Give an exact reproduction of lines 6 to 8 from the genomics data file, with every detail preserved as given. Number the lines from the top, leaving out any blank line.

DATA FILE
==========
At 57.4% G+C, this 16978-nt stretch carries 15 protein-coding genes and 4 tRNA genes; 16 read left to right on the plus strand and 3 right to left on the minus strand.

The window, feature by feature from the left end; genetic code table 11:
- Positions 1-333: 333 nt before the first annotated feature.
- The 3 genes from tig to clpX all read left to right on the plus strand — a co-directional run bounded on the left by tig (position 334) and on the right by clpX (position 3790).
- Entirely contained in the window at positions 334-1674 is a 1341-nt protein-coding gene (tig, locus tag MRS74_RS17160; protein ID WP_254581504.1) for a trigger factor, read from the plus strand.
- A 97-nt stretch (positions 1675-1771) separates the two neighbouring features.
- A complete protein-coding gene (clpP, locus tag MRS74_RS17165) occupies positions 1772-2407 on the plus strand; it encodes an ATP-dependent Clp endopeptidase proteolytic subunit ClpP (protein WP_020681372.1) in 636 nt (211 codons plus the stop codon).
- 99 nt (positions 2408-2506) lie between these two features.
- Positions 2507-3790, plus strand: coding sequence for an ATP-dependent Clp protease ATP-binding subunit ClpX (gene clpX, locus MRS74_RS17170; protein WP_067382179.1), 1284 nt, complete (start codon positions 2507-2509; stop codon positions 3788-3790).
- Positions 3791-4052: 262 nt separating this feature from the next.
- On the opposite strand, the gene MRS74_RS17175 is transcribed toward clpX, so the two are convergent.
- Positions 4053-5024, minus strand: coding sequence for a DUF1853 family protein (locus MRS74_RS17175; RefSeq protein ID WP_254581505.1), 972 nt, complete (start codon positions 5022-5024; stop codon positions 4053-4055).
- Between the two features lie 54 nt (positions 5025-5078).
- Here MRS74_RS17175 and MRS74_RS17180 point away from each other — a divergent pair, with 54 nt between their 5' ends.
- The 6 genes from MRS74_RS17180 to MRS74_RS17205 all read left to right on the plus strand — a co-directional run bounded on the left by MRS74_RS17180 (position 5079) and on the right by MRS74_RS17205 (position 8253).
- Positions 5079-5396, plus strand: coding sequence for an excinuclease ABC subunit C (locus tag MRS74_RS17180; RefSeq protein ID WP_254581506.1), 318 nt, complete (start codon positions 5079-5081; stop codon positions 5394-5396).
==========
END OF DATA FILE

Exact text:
- A 97-nt stretch (positions 1675-1771) separates the two neighbouring features.
- A complete protein-coding gene (clpP, locus tag MRS74_RS17165) occupies positions 1772-2407 on the plus strand; it encodes an ATP-dependent Clp endopeptidase proteolytic subunit ClpP (protein WP_020681372.1) in 636 nt (211 codons plus the stop codon).
- 99 nt (positions 2408-2506) lie between these two features.